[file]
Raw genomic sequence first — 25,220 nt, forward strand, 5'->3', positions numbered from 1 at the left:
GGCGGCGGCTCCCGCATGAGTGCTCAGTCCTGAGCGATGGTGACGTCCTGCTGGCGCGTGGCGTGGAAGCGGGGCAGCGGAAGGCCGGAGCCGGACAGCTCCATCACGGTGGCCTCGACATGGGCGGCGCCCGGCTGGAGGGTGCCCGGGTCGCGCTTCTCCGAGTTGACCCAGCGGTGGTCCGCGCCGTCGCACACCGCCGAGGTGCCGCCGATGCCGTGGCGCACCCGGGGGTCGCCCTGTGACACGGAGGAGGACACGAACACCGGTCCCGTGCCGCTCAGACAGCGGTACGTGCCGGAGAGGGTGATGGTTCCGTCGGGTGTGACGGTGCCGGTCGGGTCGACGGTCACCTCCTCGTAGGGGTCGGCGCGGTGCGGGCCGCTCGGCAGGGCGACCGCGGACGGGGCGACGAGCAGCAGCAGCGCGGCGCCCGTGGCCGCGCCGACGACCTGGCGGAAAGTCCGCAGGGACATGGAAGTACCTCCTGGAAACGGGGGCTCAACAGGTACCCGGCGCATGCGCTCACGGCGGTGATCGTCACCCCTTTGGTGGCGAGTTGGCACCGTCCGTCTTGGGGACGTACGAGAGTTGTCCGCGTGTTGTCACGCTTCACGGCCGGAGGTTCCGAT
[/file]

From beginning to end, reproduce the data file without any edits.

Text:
Raw genomic sequence first — 25,220 nt, forward strand, 5'->3', positions numbered from 1 at the left:
GGCGGCGGCTCCCGCATGAGTGCTCAGTCCTGAGCGATGGTGACGTCCTGCTGGCGCGTGGCGTGGAAGCGGGGCAGCGGAAGGCCGGAGCCGGACAGCTCCATCACGGTGGCCTCGACATGGGCGGCGCCCGGCTGGAGGGTGCCCGGGTCGCGCTTCTCCGAGTTGACCCAGCGGTGGTCCGCGCCGTCGCACACCGCCGAGGTGCCGCCGATGCCGTGGCGCACCCGGGGGTCGCCCTGTGACACGGAGGAGGACACGAACACCGGTCCCGTGCCGCTCAGACAGCGGTACGTGCCGGAGAGGGTGATGGTTCCGTCGGGTGTGACGGTGCCGGTCGGGTCGACGGTCACCTCCTCGTAGGGGTCGGCGCGGTGCGGGCCGCTCGGCAGGGCGACCGCGGACGGGGCGACGAGCAGCAGCAGCGCGGCGCCCGTGGCCGCGCCGACGACCTGGCGGAAAGTCCGCAGGGACATGGAAGTACCTCCTGGAAACGGGGGCTCAACAGGTACCCGGCGCATGCGCTCACGGCGGTGATCGTCACCCCTTTGGTGGCGAGTTGGCACCGTCCGTCTTGGGGACGTACGAGAGTTGTCCGCGTGTTGTCACGCTTCACGGCCGGAGGTTCCGAT